When John Schwartz got the phone call from his wife, Jeanne, three years ago, he was horrified to learn that his twelve-year-old son Joseph had tried to commit suicide. “You have to come home,” she said urgently. “Joe has taken a lot of pills,” Schwartz recalls on page one of his new book, Oddly Normal.
Of the couple’s three children, the youngest son had long been troubled. He was withdrawn and tempestuous, often leaving classrooms or having tantrums. Recently, he’d been dropping hints at school that he was gay. This increased his personal stress, especially when the reactions were different from what he expected. He had come out to his parents several weeks before, but they already knew (Joe’s grandmother had said she thought he was gay even at age three).
Of course, it’s always helpful to have a dad who is a New York Times national correspondent to tell the story and do the research that saved Joe’s life and helped him achieve amazing progress since that awful day.
The couple blamed themselves for missing signs of self-destruction in their son, though they had no reason to have seen Dan Savage’s “It Gets Better” videos (which have helped gay and lesbian teens to battle through their formative years) or to have read data gathered by LGBT investigators showing gay youngsters are likely to “experience harassment, feel unsafe in academic settings, [and] drop out of school” or to have found the government report Healthy People 2010, which stated “gay male adolescents are 2–3 times more likely than their peers to attempt suicide.”
Joe’s parents immediately put him in a hospital where he could recover from his overdose, and then asked themselves, “What do we do now?” They began to look at his school, peers, social skills, and an assessment by professionals.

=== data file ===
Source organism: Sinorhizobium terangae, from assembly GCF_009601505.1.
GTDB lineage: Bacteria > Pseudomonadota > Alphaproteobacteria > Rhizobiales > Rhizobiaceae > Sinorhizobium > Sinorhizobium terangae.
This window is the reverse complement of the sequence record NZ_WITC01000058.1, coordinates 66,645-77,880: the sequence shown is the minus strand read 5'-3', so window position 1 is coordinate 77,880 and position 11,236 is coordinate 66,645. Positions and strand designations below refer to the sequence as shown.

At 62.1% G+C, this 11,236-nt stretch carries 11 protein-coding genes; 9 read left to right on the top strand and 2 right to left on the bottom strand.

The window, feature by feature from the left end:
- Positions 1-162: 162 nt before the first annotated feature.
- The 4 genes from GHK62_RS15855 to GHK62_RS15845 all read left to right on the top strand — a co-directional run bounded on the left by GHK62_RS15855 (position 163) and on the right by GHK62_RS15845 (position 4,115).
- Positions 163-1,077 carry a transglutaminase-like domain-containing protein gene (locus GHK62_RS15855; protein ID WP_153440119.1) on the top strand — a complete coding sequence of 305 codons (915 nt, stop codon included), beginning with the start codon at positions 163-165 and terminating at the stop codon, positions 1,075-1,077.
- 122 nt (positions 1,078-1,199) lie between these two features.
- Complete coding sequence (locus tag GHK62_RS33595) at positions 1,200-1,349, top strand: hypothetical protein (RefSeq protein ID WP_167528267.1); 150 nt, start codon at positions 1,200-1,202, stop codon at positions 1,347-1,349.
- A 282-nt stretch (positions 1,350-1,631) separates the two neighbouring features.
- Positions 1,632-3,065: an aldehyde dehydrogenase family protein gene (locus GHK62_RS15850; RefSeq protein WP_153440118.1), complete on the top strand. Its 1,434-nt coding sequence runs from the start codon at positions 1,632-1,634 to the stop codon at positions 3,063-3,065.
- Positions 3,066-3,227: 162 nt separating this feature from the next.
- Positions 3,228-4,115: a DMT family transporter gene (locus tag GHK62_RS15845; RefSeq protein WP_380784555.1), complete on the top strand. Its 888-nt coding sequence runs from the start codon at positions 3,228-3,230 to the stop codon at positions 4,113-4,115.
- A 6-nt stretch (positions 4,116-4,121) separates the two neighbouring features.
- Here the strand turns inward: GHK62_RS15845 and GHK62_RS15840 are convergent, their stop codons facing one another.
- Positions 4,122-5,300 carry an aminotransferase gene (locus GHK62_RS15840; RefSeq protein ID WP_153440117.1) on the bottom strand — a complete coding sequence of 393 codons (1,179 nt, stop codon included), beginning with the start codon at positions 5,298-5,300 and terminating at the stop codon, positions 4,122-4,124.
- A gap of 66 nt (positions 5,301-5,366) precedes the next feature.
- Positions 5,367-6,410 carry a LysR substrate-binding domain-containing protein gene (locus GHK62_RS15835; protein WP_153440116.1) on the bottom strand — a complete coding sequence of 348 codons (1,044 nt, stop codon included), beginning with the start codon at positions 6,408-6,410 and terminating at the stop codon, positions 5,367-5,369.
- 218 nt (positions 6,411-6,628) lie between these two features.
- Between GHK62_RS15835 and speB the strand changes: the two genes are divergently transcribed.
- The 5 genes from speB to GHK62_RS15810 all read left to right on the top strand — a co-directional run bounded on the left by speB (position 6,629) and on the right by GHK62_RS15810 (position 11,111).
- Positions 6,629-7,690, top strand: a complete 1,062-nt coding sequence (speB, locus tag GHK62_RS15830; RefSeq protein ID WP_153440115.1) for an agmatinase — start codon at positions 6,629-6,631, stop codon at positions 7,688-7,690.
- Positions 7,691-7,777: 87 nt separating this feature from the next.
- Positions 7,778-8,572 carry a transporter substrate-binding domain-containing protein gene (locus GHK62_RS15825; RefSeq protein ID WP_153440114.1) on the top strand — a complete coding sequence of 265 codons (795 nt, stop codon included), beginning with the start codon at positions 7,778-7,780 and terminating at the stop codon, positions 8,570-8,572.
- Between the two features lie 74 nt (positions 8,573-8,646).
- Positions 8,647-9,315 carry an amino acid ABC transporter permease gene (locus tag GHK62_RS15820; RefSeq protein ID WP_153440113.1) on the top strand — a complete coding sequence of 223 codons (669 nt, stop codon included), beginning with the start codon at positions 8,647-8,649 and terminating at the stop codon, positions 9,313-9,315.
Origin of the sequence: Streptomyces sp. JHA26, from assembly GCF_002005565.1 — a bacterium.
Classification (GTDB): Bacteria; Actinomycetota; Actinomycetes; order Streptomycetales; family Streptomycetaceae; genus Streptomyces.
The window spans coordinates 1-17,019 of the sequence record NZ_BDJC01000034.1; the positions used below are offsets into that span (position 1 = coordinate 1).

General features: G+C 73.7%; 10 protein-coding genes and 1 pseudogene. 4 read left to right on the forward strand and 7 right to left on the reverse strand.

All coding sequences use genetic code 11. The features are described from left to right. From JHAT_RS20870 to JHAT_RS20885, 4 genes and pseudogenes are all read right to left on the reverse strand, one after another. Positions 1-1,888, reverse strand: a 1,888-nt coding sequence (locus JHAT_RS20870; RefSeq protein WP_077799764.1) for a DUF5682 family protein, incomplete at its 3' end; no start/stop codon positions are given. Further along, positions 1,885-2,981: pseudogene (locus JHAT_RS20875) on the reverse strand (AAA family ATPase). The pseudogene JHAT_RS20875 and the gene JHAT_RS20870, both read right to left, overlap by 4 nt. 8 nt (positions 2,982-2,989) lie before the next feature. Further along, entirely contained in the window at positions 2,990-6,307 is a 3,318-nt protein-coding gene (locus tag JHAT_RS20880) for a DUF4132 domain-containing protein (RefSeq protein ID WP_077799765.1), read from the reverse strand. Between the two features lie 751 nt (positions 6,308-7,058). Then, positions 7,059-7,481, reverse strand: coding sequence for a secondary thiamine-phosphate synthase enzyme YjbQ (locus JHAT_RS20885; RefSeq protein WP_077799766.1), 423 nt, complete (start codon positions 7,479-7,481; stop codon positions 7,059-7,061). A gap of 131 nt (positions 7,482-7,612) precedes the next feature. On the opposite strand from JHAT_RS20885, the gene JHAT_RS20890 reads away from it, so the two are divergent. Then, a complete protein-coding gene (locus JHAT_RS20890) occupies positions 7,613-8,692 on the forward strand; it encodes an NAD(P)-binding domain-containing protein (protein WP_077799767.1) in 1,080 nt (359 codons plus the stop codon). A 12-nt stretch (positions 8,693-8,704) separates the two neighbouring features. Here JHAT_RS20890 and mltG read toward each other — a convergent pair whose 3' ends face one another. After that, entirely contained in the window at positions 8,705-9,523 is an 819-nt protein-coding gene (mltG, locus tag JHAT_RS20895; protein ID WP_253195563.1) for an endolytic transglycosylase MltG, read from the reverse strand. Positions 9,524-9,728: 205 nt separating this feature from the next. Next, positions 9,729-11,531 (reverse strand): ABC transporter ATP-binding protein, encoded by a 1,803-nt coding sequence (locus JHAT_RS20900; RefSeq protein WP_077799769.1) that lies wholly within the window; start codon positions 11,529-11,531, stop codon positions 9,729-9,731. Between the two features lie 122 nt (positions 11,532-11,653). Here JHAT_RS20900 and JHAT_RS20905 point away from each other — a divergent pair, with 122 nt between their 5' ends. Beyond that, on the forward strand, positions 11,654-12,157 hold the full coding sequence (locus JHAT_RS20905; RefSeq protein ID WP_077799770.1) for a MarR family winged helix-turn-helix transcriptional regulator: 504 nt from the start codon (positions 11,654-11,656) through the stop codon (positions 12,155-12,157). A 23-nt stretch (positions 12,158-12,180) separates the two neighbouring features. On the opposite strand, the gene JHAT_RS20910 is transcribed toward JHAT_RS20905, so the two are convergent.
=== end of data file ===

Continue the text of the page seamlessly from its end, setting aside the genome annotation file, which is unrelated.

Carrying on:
The first roadblock the parents ran into was educators and psychologists trying to define Joe’s problems as medical and psychological issues. “They offered a long series of diagnoses we found confusing, conflicting, and more limiting than helpful,” Schwartz writes. Some even suggested Joe should be taken completely out of school, leaving him less likely to go to college.
But more and more, the couple began to think that “growing up gay in a straight world was causing him stress and pressure. The refusal to see being gay as a big part of the picture meant a lack of support for our son at critical times that could have made an enormous difference,” Schwartz notes.
They started working more closely with Joe’s school, suggesting that, for example, he be allowed to work on a laptop rather than writing by hand, which had always caused him stress. If he left the classroom, they requested that he should be told where to go in the building to reduce his anxiety, such as the counselor’s office. They already knew Joe had a low tolerance for stress and a learning disability that prevented him from performing on command under a time deadline.
They eventually met with doctors and psychiatrists whose evaluation of their son was more direct and helpful. What medications could he need? How could his array of symptoms be described? Did he fit into any description in the Diagnostic and Statistical Manual of Mental Disorders (DSM)? Did he have ADHD? Autism? Asperger syndrome?
Meanwhile on the political front, the conservatives and scientific communities were thrashing their way through other issues. Was being gay a sin or a genetic inheritance? Was it a “lifestyle choice,” or were people born gay rather than “turned gay”?
In 1980, the third edition of the DSM included a new condition—“ego-dystonic homosexuality”—describing people who were deeply distressed by their sexual orientation. Schwartz found that this led to research suggesting that “a higher prevalence of mental health problems were correlated with homosexuality” but found new reasons to explain them, and inferring that external pressures were the cause.